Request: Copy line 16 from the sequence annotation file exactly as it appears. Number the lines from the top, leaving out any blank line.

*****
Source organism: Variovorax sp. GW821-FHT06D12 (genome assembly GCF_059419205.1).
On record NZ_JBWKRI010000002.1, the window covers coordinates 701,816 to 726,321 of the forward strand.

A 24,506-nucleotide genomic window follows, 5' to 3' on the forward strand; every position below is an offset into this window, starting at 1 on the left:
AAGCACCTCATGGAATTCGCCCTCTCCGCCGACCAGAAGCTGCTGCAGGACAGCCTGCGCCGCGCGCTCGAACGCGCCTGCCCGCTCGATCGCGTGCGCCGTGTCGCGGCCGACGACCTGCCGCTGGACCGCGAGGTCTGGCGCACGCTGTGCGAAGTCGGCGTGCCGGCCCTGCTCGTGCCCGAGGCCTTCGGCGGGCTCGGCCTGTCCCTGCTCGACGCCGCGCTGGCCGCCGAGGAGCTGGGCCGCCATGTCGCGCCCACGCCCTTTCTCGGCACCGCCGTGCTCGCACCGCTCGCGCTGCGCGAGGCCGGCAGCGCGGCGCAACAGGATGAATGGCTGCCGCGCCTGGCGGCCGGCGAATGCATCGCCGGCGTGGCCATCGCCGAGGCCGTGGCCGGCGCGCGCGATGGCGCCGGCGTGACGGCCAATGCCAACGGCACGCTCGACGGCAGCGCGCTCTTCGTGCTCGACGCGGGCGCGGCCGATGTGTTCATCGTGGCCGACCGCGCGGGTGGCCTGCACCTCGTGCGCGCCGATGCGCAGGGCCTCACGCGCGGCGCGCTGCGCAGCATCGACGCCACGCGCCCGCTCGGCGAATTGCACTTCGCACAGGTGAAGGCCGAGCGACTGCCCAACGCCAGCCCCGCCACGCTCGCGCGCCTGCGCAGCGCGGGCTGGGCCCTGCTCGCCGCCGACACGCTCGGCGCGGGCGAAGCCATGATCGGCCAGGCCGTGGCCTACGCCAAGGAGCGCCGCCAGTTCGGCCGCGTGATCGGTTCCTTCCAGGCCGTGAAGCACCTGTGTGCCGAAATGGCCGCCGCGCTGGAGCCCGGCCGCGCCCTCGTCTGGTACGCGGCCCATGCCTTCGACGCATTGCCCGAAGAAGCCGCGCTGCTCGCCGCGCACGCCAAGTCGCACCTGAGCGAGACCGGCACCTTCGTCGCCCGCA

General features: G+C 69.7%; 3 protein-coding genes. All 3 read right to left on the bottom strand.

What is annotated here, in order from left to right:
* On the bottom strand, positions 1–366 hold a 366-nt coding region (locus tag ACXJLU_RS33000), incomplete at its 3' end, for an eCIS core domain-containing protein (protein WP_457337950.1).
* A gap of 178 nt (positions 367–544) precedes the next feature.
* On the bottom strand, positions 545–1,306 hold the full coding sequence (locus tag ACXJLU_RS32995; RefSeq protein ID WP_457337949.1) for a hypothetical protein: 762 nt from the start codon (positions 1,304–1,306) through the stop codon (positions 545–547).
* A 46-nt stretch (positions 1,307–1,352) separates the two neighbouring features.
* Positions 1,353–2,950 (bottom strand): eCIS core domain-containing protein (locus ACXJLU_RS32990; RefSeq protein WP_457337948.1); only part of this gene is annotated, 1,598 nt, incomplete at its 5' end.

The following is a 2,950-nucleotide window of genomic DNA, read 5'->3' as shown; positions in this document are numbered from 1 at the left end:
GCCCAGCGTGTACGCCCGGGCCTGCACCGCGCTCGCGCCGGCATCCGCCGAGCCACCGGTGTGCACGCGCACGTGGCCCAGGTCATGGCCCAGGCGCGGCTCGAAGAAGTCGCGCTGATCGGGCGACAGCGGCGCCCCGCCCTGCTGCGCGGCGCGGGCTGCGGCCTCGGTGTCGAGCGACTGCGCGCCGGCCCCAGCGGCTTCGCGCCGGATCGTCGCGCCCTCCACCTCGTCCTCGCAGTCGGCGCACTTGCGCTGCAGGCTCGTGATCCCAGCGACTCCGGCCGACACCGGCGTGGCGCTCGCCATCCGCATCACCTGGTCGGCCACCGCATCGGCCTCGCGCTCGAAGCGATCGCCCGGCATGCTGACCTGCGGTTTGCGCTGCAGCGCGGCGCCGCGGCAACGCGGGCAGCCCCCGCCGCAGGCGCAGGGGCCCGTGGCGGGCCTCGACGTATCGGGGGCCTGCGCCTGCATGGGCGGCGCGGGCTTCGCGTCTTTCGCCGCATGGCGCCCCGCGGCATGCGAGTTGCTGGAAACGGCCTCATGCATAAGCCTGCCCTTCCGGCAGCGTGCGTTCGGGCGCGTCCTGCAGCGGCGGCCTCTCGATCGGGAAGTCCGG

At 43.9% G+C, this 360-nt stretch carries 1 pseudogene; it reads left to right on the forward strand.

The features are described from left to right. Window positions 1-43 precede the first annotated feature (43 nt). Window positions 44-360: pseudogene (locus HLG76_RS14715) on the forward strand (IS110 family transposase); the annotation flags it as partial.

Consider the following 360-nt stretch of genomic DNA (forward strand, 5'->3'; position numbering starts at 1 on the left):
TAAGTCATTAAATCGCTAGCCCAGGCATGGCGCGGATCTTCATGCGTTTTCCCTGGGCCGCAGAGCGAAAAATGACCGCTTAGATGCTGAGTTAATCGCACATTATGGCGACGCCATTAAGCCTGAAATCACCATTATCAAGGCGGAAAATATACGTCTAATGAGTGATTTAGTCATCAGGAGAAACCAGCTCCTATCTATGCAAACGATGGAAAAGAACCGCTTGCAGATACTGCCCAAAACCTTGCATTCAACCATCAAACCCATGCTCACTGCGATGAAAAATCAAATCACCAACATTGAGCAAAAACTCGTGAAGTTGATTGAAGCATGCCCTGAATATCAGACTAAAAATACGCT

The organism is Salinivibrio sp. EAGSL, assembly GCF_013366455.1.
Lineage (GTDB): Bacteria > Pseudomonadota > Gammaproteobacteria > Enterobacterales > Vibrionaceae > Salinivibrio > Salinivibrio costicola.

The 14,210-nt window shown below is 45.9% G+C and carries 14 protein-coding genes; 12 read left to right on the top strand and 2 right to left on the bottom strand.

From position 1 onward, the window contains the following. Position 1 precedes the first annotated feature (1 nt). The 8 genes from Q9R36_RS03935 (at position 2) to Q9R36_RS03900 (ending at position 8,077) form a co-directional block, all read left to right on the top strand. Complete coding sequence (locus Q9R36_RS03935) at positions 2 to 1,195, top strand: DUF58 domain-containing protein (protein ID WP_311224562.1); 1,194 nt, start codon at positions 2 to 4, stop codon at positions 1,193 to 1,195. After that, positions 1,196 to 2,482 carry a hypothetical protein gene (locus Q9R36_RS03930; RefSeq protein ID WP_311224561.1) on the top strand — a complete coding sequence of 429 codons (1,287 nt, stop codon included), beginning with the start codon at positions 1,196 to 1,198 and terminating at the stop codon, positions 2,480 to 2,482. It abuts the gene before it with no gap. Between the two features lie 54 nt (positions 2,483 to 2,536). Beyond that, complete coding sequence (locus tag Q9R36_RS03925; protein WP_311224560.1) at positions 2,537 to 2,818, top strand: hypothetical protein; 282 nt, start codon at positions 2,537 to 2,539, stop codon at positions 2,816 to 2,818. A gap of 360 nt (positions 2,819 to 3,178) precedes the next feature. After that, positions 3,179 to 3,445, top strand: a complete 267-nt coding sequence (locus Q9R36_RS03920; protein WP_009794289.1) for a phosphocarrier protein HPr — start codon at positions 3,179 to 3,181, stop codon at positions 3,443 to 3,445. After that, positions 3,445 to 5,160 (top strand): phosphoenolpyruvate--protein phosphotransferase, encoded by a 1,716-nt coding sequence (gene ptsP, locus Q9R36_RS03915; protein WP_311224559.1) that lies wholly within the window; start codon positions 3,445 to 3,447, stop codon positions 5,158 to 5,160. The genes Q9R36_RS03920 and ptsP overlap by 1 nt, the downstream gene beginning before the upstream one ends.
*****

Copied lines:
Consider the following 360-nt stretch of genomic DNA (forward strand, 5'->3'; position numbering starts at 1 on the left):